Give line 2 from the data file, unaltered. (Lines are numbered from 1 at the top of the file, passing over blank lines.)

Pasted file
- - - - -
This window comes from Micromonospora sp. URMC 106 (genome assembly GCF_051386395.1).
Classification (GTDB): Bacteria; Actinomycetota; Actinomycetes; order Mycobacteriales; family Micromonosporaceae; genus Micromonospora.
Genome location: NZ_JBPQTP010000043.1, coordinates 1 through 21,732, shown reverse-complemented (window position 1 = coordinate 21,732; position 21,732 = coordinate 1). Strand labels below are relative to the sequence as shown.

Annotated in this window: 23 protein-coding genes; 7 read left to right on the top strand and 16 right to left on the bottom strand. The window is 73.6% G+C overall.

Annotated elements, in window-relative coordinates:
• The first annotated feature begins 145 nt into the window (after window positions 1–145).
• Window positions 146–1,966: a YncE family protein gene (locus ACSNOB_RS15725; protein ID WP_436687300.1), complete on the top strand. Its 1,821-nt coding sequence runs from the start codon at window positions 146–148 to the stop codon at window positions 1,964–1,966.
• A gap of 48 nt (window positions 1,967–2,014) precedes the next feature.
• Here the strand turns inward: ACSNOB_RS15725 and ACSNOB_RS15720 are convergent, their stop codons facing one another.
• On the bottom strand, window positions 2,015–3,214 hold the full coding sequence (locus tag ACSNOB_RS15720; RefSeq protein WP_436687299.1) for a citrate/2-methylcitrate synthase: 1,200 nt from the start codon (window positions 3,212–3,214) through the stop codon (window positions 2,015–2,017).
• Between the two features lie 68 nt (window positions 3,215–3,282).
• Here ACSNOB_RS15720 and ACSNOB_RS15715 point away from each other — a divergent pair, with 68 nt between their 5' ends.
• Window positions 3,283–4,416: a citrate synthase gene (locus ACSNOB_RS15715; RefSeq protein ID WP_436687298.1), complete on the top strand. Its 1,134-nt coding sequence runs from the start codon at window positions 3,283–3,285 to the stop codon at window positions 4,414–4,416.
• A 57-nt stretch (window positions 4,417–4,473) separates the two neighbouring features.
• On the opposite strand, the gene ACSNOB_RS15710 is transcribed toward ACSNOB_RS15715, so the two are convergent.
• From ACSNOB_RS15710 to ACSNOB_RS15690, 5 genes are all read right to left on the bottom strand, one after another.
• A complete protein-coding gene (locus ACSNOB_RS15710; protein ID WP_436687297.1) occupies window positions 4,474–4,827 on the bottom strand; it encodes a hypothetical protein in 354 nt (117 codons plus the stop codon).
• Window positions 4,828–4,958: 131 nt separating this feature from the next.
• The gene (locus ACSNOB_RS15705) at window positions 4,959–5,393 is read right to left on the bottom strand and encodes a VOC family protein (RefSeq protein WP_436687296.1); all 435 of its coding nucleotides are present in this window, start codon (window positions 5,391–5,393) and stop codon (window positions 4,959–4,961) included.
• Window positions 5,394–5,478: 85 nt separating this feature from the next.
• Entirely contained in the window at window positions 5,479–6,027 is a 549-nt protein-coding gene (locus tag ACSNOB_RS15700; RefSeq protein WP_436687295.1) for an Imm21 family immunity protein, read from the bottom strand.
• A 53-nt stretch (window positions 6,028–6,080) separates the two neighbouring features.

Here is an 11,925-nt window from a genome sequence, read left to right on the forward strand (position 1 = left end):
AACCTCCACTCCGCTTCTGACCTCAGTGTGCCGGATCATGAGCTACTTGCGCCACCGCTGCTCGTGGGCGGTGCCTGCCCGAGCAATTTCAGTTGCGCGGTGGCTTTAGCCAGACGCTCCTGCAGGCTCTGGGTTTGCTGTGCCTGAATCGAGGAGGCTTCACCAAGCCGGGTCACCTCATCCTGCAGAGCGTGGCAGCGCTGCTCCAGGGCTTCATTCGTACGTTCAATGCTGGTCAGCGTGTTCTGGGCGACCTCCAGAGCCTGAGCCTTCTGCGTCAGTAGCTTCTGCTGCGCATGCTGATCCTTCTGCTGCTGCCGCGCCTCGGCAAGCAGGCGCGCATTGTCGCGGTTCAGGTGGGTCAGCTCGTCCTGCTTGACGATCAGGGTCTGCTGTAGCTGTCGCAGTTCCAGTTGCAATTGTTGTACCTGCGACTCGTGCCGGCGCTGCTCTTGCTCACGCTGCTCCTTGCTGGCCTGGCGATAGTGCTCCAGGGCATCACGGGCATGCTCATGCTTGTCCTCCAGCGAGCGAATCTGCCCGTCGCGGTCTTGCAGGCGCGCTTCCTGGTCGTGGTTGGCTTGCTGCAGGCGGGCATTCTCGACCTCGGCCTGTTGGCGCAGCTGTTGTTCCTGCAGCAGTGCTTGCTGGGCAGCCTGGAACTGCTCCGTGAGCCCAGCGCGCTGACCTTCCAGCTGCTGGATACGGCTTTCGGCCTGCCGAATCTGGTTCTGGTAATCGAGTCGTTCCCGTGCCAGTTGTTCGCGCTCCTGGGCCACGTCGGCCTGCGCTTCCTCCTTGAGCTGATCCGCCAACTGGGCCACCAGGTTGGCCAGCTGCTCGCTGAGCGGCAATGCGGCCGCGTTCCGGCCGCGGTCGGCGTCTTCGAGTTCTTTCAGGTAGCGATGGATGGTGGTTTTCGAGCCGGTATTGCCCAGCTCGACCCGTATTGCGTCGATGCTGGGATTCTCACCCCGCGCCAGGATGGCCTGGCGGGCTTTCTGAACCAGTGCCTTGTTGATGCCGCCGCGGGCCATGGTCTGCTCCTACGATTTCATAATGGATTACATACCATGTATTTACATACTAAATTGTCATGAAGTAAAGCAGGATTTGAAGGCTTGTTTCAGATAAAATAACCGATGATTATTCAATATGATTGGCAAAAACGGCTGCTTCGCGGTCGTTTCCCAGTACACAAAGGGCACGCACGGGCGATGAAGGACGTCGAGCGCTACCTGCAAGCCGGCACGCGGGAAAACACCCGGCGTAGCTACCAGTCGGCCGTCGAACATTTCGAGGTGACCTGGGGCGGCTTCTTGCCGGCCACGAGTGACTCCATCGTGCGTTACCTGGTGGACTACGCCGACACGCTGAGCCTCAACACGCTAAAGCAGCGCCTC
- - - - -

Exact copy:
Classification (GTDB): Bacteria; Actinomycetota; Actinomycetes; order Mycobacteriales; family Micromonosporaceae; genus Micromonospora.